U.S. home sales fell for a fourth-straight month in July as a shortage of properties on the market pushed up house prices, likely sidelining some potential buyers.
The National Association of Realtors said on Wednesday existing home sales fell 0.7 per cent to a seasonally adjusted annual rate of 5.34 million units last month. July’s drop marked the longest streak of monthly declines since 2013.
Economists polled by Reuters had forecast existing home sales would gain 0.6 per cent to a rate of 5.40 million units in July. Sales fell across the Northeast, South and Midwest, but rose in the West.
Existing home sales, which make up about 90 per cent of U.S. home sales, fell 1.5 per cent from a year ago in July. Sales have been stymied by an acute shortages of homes on the market for several months, although the NAR said inventory showed signs of stabilizing last month.
There were 1.92 million homes on the market in July, unchanged from a year earlier. It was the first month in three years in which inventory did not fall on a year-on-year basis, said Lawrence Yun, the NAR’s chief economist.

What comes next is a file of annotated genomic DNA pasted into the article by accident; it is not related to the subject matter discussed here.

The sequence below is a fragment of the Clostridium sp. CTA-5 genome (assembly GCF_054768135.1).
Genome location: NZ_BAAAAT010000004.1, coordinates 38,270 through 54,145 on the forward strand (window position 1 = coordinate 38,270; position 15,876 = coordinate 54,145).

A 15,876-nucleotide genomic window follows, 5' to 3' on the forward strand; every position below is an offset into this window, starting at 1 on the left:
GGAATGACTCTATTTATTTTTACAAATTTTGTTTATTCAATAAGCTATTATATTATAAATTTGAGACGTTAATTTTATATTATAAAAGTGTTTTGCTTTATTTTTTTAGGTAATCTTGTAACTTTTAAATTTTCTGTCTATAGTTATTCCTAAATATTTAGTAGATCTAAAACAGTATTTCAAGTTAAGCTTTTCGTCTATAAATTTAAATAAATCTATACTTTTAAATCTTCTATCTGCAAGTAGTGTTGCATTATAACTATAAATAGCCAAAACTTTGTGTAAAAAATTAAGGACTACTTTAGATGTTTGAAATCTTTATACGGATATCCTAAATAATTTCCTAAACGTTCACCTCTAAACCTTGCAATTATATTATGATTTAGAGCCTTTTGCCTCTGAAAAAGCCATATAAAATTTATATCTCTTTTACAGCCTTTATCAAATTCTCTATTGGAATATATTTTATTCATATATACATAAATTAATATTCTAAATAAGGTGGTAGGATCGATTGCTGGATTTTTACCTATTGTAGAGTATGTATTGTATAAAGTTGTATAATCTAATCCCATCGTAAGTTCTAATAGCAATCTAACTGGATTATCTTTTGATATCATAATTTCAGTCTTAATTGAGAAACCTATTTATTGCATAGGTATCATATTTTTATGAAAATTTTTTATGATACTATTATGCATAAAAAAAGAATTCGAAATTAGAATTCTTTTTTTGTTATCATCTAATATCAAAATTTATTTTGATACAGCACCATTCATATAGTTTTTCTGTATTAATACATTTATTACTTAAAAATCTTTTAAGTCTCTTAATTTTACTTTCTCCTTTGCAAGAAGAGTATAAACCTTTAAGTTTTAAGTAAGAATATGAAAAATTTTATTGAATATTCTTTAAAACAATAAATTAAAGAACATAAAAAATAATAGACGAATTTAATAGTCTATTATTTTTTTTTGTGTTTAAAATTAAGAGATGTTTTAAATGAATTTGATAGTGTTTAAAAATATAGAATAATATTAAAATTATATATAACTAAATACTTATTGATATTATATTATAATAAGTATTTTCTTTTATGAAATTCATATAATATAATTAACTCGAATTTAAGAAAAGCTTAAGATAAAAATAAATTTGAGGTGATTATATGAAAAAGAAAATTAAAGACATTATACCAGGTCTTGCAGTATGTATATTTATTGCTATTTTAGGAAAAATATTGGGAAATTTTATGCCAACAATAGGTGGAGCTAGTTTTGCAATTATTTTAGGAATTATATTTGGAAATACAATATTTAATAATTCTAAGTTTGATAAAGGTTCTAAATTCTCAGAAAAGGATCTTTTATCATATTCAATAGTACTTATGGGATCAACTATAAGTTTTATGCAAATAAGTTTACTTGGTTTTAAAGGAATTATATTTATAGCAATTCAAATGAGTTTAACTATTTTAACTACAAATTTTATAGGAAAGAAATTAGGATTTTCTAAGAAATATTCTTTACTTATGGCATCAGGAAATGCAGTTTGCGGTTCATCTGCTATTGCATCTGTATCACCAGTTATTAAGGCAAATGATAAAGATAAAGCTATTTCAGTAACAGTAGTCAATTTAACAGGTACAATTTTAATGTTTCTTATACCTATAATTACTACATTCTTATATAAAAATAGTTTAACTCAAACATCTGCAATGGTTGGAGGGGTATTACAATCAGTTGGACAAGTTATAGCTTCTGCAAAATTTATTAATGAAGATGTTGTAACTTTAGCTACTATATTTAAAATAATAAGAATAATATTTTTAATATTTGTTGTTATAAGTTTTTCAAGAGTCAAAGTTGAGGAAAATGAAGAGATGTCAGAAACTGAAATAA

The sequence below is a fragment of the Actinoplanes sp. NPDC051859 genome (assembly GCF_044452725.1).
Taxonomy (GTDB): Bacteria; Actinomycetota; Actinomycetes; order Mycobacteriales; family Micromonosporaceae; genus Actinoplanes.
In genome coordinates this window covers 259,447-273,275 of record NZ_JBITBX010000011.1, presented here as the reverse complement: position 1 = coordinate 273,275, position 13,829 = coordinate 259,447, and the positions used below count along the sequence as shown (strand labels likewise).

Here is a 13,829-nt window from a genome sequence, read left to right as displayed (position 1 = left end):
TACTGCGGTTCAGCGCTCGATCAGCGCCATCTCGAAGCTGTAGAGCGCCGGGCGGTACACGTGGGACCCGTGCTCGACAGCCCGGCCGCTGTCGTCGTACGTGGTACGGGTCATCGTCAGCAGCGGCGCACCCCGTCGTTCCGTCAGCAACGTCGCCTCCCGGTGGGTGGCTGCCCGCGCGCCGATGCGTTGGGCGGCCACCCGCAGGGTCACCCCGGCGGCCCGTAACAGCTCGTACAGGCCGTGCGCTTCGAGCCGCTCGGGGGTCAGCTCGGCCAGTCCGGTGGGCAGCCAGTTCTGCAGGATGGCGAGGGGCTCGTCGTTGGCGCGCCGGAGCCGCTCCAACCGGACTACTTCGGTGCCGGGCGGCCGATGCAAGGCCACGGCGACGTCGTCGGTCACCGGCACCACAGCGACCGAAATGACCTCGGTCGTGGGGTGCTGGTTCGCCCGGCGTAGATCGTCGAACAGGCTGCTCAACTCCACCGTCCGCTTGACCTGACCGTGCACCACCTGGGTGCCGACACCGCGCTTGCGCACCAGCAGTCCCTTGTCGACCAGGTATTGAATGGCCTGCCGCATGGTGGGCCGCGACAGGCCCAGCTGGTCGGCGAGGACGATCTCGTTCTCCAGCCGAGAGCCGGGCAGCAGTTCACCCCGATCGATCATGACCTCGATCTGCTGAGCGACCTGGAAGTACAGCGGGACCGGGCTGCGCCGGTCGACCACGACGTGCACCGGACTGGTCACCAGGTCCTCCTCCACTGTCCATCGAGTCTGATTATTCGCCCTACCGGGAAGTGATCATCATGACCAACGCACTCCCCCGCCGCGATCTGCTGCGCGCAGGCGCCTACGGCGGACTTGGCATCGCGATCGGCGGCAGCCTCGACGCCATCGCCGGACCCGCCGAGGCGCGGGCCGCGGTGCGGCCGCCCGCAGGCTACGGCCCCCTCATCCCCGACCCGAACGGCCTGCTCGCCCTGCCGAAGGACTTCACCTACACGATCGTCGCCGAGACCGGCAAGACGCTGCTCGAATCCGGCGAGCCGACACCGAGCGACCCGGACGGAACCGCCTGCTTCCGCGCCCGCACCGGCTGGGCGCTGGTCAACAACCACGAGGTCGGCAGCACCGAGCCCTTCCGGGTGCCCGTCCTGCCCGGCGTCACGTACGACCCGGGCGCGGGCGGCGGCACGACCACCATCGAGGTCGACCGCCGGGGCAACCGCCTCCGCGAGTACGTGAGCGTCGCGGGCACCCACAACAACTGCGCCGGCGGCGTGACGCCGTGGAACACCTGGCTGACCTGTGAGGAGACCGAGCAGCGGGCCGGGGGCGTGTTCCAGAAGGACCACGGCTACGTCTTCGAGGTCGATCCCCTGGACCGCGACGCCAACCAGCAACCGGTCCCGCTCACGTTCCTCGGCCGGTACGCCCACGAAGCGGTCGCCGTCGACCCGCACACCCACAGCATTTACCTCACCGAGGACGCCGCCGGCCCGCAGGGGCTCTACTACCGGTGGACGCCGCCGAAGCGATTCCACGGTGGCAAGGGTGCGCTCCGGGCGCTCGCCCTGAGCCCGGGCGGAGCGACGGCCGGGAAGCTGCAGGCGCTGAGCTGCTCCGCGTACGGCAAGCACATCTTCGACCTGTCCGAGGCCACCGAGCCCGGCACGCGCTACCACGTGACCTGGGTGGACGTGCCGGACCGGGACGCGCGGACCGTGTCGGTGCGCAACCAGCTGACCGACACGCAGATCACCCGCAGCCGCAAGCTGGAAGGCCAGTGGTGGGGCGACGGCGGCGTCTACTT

Rising building materials costs as well as shortages of land and labor have left builders unable to bridge the inventory gap, pushing up house prices. Supply constraints have largely accounted for the sluggish housing market, but there are growing concerns that the higher house prices together with rising mortgage rates will slow demand.
At July’s sales pace, it would take 4.3 months to exhaust the current inventory. A supply of six to seven months is viewed as a healthy balance between supply and demand.
The median house price increased 4.5 per cent from a year ago to $269,600 in July.